Ennett was not excited about hiring any of the candidates that the panel interviewed. See [D.E. 38-4] 57. In accordance with the Marine Corps reassignment policy, Ennett decided to see if Myonsuk (Kathy) Marshall, an Asian female, was interested in the position. See [D.E. 38-3] 46-47. Ennett had known Marshall for about ten years and felt her credentials and her experience made her an ideal candidate for the position. See [D.E. 38-4] 57-59. At the time of the vacancy, Marshall was employed in the Camp Lejeune MCCS Review and Analysis Division (RVAN) as an Inspection/Investigation Manager. See [D.E. 38-2] 34. Marshall initially had submitted an application for the EEO specialist position but withdrew her application because she was involved in a project that she felt she needed to complete. See [D.E. 38-3] 46.

         On January 22, 2010, Turner, on behalf of Ennett, asked Marshall if she was interested in the EEO specialist position. See Id. at 47. Shortly thereafter, Marshall informed Turner that she was interested in the EEO specialist position. See Id. at 48-49. On January 26, 2010, Ennett decided to cancel the EEO specialist position vacancy, non-select all of the referred applicants, and select Marshall for the vacancy. See [D.E. 38-2] 33; [D.E. 38-3] 30. Marine Corps policy allowed Ennett to reassign Marshall because the reassignment did not put Marshall in a position with "higher pay potential." See [D.E. 38-2] 41-42; [D.E. 38-4] 27.

         On May 12, 2010, Willingham filed a complaint with an Equal Employment Opportunity ("EEO") counselor alleging that the Navy did not select him for the EEO specialist position in retaliation for his protected activities. See [D.E. 38-2] 48-52. Willingham's protected activities concern his legal representation of several civilian employees in EEO matters at Camp Lejuene from approximately 1995 until2005. See Compl. ¶44; [D.E. 38-3] 12. Thereafter, Willingham expanded his complaint to allege race discrimination. See [D.E. 38-2] 53.[1] On June 7, 2013, an Administrative Law Judge ("ALJ") held a hearing concerning Willingham's claims and held that Willingham failed to prove his race discrimination claim or retaliation claim. See [D.E. 18-1]. On January 7, 2015, the Equal Employment Opportunity Commission ("EEOC") affirmed the ALJ's decision. See [D.E. 18-3]. On October 1, 2015, the EEOC denied Willingham's request for reconsideration. See [D.E. 1] 11-13.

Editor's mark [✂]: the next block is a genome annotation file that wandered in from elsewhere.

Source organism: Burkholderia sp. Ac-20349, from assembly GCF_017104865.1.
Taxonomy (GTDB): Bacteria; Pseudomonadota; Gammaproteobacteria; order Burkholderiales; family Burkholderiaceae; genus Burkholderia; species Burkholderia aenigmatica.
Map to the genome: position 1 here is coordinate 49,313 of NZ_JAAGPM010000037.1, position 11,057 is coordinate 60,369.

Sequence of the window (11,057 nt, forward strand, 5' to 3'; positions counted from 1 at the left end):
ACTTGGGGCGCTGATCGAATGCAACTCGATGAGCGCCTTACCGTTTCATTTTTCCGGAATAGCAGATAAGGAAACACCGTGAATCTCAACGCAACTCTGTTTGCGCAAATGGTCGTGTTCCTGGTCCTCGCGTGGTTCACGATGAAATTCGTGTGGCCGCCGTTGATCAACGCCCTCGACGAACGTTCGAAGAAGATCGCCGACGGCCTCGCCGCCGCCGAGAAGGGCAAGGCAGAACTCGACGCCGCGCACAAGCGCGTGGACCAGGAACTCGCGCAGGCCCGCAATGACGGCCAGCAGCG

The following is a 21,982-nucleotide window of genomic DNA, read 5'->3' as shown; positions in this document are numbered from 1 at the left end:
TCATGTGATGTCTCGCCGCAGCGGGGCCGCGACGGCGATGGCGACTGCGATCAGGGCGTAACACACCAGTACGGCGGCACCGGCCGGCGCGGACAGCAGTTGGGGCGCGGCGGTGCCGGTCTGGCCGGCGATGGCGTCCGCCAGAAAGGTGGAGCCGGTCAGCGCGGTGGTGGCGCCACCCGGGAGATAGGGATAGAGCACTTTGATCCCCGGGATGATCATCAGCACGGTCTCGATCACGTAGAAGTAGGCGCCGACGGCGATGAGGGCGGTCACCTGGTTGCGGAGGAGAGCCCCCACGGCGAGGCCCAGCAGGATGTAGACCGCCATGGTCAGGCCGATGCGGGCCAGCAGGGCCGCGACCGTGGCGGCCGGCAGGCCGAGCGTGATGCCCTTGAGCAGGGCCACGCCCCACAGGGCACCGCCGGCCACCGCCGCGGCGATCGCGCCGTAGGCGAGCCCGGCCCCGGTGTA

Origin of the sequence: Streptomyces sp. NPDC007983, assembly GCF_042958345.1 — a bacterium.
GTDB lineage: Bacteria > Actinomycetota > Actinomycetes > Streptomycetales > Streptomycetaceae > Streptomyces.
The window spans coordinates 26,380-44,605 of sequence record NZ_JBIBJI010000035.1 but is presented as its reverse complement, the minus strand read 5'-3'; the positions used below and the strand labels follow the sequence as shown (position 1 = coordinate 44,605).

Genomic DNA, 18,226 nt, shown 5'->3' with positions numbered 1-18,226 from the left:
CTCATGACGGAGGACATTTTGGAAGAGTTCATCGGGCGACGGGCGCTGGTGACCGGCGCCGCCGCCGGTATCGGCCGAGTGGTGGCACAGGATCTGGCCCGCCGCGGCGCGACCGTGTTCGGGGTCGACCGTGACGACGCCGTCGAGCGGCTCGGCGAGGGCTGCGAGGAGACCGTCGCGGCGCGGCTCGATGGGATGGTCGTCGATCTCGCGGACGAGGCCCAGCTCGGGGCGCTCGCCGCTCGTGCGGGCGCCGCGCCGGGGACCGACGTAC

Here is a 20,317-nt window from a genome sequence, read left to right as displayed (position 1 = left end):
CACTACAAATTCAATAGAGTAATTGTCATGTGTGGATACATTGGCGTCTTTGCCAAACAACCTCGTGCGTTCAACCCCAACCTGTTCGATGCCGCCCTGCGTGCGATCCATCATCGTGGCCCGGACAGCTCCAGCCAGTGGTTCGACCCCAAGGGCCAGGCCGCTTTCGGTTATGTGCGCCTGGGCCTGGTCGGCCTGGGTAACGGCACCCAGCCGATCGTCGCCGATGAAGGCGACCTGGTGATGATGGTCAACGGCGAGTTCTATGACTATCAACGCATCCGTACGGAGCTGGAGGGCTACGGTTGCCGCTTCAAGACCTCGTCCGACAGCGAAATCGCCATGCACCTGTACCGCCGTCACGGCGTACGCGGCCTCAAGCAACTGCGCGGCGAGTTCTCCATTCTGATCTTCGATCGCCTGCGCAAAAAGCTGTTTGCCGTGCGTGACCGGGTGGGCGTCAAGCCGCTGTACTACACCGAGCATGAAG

II.

         In considering a motion for summary judgment, the court views the evidence in the light most favorable to the plaintiff and applies well-established principles under Rule 56 of the Federal Rules of Civil Procedure. See, e, g,, Fed.R.Civ.P. 56; Scott v. Harris. 550 U.S. 372, 378 (2007); Celotex Corp. v. Catrett. 477 U.S. 317, 325-26 (1986); Anderson v. Liberty Lobby. Inc., 477 U.S. 242, 247-55 (1986); Matsushita Elec. Indus. Co. v. Zenith Radio Corp., 475 U.S. 574, 585-87 (1986). Summary judgment is appropriate "if the movant shows that there is no genuine dispute as to any material fact and the movant is entitled to judgment as a matter of law." Fed.R.Civ.P. 56(a); see Anderson. 477 U.S. at 247-48. The party seeking summary judgment must demonstrate an absence of a genuine issue of material fact. See Celotex Corp., 477 U.S. at 325. Once the moving party has met its burden, the nonmoving party then must demonstrate that there exists a genuine issue of material fact for trial. See Matsushita. 475 U.S. at 587. "[T]here is no issue for trial unless there is sufficient evidence favoring the nonmoving party for a jury to return a verdict for that party." Anderson. 477 U.S. at 249. Conjectural arguments will not suffice. See Id. at 249-52; Beale v. Hardy. 769 F.2d 213, 214 (4th Cir. 1985) ("The nonmoving party.,. cannot create a genuine issue of material fact through mere speculation or the building of one inference upon another."). Likewise, a "mere.,. scintilla of evidence in support of the [nonmoving party's] position [will not suffice]; there must be evidence on which the [fact finder] could reasonably find for the [nonmoving party]." Anderson, 477 U.S. at 252; see Evans v. Techs. Applications & Serv. Co., 80 F.3d 954, 962 (4th Cir. 1996).

         A.

         Title VII prohibits employers from failing to hire an individual "because of such individual's race." 42 U.S.C. § 2000e-2(a)(1). A plaintiff may establish such a Title VII violation in two ways. First, a plaintiff may demonstrate through direct evidence that illegal discrimination motivated an employer's adverse employment action. Alternatively, a plaintiff may proceed under the burden-shifting framework established in McDonnell Douglas Corp. v. Green. 411 U.S. 792 (1973). See generally Hill v. Lockheed Martin Logistics Mgmt. Inc.,354 ...